Until the fires stopped burning : 9/11 and New York City in the words and experiences of survivors and witnesses


Until the fires stopped burning : 9/11 and New York City in the words and experiences of survivors and witnesses

Charles B. Strozier

Columbia University Press, c2011

  • : cloth

大学図書館所蔵 件 / 2



Includes index

Summary: Collects interviews with survivors, bystanders, and emergency workers during the September 11 terrorist attack on the World Trade Center, focusing on the different "zones of sadness" affected by the attack



Charles B. Strozier's college lost sixty-eight alumni in the tragedy of 9/11, and the many courses he has taught on terrorism and related topics since have attracted dozens of survivors and family members. A practicing psychoanalyst in Manhattan, Strozier has also accepted many seared by the disaster into his care. In some ways, the grief he has encountered has felt familiar; in other ways, unprecedented. Compelled to investigate its unique character further, he launched a fascinating study into the conscious and unconscious meaning of the event, both for those who were physically close to the attack and for those who witnessed it beyond the immediate space of Ground Zero. Based on the testimony of survivors, bystanders, spectators, and victim's friends and families, Until the Fires Stopped Burning brings much-needed clarity to the conscious and unconscious meaning of 9/11 and its relationship to historical disaster, apocalyptic experience, unnatural death, and the psychological endurance of trauma. Strozier interprets and contextualizes the memories of witnesses and compares their encounter with 9/11 to the devastation of Hiroshima, Auschwitz, Katrina, and other events Kai Erikson has called a "new species of trouble" in the world. Organizing his study around "zones of sadness" in New York, Strozier powerfully evokes the multiple places in which his respondents confronted 9/11 while remaining sensitive to the personal, social, and cultural differences of these experiences. Most important, he distinguishes between 9/11 as an apocalyptic event (which he affirms it is not;rather, it is a monumental event), and 9/11 as an apocalyptic experience, which is crucial to understanding the act's affect on American life and a still-evolving culture of fear in the world.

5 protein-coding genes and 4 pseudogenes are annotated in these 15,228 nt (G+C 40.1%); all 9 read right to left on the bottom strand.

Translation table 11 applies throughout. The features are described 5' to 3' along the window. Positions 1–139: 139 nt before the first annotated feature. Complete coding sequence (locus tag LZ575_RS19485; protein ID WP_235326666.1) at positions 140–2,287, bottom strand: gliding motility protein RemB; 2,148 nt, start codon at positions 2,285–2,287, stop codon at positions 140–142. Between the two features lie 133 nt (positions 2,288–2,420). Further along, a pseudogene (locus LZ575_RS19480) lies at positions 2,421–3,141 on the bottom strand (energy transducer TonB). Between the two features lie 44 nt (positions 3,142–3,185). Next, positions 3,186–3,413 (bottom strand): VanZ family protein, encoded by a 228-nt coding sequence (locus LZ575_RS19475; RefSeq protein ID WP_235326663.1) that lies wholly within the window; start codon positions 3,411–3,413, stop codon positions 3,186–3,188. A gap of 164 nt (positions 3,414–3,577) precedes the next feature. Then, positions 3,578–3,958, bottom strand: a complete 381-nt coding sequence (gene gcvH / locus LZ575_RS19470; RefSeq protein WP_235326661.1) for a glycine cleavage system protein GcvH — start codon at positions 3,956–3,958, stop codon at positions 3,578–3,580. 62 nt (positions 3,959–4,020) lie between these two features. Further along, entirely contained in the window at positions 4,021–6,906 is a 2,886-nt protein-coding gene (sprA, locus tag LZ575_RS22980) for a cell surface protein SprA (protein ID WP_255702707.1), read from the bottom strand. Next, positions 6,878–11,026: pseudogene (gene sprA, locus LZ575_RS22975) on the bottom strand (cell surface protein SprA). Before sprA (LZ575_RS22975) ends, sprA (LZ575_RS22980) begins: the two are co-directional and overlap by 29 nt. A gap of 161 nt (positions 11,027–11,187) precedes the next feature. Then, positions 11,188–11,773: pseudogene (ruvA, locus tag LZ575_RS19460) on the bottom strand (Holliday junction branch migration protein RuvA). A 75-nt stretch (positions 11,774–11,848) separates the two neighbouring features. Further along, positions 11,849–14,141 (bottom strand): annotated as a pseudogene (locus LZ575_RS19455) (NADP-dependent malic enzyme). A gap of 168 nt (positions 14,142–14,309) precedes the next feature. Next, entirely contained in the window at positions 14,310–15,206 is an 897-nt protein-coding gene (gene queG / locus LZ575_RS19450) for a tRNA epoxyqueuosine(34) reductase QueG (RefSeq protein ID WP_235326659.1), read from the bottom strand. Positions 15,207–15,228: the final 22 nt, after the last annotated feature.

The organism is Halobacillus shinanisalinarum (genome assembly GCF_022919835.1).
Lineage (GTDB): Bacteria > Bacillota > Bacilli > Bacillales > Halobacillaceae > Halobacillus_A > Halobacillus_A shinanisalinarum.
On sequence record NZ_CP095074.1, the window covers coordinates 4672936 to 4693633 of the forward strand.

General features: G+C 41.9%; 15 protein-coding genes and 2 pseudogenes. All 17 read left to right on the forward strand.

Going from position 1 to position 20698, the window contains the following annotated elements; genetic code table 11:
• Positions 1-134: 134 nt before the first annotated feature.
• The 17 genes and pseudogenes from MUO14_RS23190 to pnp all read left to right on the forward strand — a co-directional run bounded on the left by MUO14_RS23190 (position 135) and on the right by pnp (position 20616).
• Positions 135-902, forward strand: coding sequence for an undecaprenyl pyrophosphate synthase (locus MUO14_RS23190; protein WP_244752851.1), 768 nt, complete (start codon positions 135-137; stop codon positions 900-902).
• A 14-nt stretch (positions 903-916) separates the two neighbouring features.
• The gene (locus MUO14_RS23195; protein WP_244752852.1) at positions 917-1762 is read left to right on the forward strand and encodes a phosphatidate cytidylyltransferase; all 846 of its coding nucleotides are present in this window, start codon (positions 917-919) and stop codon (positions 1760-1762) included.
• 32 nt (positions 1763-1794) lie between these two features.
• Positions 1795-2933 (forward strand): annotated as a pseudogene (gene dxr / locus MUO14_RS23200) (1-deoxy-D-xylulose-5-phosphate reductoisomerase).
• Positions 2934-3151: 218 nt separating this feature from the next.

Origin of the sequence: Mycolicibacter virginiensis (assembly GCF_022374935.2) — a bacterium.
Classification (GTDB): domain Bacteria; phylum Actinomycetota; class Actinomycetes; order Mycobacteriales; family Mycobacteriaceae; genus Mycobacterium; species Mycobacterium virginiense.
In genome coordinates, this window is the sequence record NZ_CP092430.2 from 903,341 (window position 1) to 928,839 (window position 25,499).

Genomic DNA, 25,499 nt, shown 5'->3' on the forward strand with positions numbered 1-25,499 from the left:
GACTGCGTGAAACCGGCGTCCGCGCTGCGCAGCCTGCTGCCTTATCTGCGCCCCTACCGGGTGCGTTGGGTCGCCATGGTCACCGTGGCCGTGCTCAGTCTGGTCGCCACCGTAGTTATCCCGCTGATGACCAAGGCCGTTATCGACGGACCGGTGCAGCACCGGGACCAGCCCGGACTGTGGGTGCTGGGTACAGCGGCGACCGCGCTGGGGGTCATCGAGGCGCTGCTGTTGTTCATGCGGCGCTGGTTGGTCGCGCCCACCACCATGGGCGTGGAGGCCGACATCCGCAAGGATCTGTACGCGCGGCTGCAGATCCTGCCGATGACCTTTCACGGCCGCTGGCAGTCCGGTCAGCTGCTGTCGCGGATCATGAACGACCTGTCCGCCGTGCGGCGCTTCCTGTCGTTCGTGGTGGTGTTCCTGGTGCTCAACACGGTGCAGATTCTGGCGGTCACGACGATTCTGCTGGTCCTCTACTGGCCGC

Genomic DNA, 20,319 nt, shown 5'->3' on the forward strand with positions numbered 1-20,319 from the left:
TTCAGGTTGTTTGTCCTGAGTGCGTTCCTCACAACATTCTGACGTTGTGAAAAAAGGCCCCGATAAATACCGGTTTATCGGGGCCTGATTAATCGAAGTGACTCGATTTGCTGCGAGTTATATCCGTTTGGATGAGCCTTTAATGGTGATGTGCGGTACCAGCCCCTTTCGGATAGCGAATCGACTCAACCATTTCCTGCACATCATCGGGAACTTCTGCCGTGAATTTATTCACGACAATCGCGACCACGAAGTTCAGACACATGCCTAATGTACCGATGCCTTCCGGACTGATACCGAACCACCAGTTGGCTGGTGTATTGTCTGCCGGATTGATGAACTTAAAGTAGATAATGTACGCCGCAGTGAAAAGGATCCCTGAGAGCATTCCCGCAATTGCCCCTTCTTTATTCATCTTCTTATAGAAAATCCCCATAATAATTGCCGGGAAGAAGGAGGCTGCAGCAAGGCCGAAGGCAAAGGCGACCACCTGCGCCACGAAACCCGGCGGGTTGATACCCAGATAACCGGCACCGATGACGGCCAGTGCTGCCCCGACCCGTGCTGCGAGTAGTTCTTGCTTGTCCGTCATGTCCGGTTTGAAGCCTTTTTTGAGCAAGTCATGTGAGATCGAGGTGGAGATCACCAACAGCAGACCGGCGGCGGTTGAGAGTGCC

Introduction The Event Part I: 102 Minutes of Disaster Zones of Sadness 1. Survivors: Zone 2. Witnesses: Zone 3. Participants: Zone 4. Onlookers: Zone Reflections 5. The Dying 6. Apocalyptic Interlude 7. Traumasong 8. Television: Numbing and Rage 9. Hidden Children: Television's Exception Part II: 100 Days of Suffering 10. Organic Process 11. Disrupted Lives 12. Death and Future 13. Pregnant Women Part III: Ten Years of Effects 14. The Surprise of It All 15. On Trauma and Zones of Sadness 16. Historical Memory of the Disaster Acknowledgments Appendix: The Literature on Trauma and the Measurement of PTSD After 9/11 Notes Index

「Nielsen BookData」 より